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Modeling decay of woody residues helps managers understand forest growth

Date: September 05, 2018

Maintaining woody debris on forest sites is critical for maintaining carbon stores and modeling the rate of decay helps managers understand tree growth and and carbon sequestration.


Background

Wood stakes are inserted into the mineral soil to evaluate abiotic and biotic influences on wood decomposition.
Wood stakes are inserted into the mineral soil to evaluate abiotic and biotic influences on wood decomposition.
There is little data on woody debris (e.g., root, branch, and boles) decomposition rates to calibrate forest ecosystem models, mostly because this data is difficult to collect. However, this information is critical for modeling how forest stands respond to whole tree harvesting, stump removal, or loss of forest floor material. This information can be used to understand soil carbon sequestration, forest growth, nutrient cycling, and biological activity in a changing climate.

Sustainable forest management must take into account the interaction of harvest activities and ecological processes. This is often done with ecosystem-level ecological models, which are difficult to calibrate because of data collection challenges. One item that is particularly difficult to collect is the rate of wood decomposition.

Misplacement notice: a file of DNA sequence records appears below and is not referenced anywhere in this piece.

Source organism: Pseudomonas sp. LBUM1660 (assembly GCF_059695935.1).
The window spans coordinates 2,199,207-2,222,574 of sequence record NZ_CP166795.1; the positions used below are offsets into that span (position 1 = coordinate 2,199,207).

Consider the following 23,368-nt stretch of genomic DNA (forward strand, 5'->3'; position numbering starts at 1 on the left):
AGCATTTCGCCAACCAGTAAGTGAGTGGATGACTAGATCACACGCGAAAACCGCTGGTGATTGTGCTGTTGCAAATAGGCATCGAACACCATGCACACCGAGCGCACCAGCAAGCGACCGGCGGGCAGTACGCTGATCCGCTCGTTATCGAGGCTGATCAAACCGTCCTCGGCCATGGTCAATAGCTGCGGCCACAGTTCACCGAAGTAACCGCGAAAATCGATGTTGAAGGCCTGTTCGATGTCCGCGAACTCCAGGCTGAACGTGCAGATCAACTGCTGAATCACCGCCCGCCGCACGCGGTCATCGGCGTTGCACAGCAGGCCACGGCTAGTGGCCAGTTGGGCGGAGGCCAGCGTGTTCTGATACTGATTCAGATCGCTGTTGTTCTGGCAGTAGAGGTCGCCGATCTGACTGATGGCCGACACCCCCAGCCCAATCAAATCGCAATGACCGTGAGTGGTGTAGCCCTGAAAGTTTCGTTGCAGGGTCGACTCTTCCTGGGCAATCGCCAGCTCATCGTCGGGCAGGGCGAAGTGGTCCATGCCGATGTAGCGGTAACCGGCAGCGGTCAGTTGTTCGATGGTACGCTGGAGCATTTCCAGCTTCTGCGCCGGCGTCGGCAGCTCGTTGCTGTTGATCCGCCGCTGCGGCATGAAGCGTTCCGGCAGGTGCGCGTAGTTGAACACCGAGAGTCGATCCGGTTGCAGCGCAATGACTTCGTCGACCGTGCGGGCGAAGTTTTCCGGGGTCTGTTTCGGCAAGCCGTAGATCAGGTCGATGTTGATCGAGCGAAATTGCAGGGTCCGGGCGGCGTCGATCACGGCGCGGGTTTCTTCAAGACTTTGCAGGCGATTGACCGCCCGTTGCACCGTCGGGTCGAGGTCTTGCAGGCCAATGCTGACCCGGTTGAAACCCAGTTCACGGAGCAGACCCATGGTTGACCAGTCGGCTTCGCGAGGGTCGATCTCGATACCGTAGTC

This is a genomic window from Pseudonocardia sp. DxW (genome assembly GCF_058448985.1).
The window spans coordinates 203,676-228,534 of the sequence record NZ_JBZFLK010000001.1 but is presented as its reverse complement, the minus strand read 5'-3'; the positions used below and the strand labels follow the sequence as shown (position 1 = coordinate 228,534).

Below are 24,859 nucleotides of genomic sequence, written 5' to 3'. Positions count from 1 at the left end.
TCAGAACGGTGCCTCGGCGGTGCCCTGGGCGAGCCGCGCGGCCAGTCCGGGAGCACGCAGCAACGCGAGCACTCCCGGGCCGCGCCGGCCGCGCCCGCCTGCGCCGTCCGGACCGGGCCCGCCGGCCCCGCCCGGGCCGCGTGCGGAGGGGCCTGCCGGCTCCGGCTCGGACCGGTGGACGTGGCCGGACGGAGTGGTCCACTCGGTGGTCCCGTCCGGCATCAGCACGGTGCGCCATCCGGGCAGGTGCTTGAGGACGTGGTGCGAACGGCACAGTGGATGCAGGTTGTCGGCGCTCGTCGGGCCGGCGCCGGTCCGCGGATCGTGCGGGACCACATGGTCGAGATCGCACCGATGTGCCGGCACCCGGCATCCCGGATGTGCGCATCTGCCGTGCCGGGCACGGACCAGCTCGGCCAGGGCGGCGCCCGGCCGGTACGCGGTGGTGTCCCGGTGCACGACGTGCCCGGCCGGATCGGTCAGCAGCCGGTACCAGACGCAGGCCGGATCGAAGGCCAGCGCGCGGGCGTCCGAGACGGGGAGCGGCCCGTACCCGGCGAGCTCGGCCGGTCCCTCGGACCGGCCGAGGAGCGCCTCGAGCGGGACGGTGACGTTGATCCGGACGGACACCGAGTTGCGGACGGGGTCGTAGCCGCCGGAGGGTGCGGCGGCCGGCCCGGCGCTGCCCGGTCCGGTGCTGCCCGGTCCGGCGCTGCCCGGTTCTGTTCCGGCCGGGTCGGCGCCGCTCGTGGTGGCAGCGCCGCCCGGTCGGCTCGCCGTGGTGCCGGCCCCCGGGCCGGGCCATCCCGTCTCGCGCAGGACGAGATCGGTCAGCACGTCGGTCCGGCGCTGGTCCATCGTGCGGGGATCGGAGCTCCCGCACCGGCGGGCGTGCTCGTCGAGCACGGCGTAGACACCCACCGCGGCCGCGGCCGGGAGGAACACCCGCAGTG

We are using standard wood substrates across a wide array of sites to determine surface, forest floor/mineral soil interface, and mineral soil decomposition rates. The standard substrate means that wood quality is held constant and, therefore, sites can be compared. In addition, wood is a normal component of forest soils and its decomposition is largely affected by changes in soil moisture and temperature. We used our wood decay data in the FORECAST model and determined that decomposition rates help show where nutrients that may leach from woody residues are important for sustained tree growth.This data is also useful for estimating the amount of carbon that may be sequestered in the soil after harvest activities.

Key Findings

  • Adding decomposition rates from standard wood stakes to the FORECAST model helped to predict where tree growth may be limited due to less nutrient cycling from decaying boles and branches.
  • As a precautionary principle, the forest floor (surface organic horizons) and root systems (stumps) should remain intact after harvest operations.  

Featured Publications

Risch, Anita C. ; Jurgensen, Martin F. ; Page-Dumroese, Deborah S. ; Schutz, Martin , 2013
Jurgensen, Martin ; Reed, David ; Page-Dumroese, Deborah S. ; Laks, Peter ; Collins, Anne ; Mroz, Glenn ; Degorski, Marek , 2006


Forest Service Partners: 
Jim Archuleta, USFS Region 6, Jeff Bruggink, USFS Region 4, Derek Milner, Flathead National Forest.
External Partners: 
Juan Blanco, University of Navarro, Spain;
Mike Curran, British Columbia Ministry of Forests (retired);
Martin Jurgensen, Michigan Technological University;
Joanna Walitalo, PhD student, Michigan Technological University.
Research Location: 
Findings are from British Columbia, Switzerland, Poland, Finland, and western USA.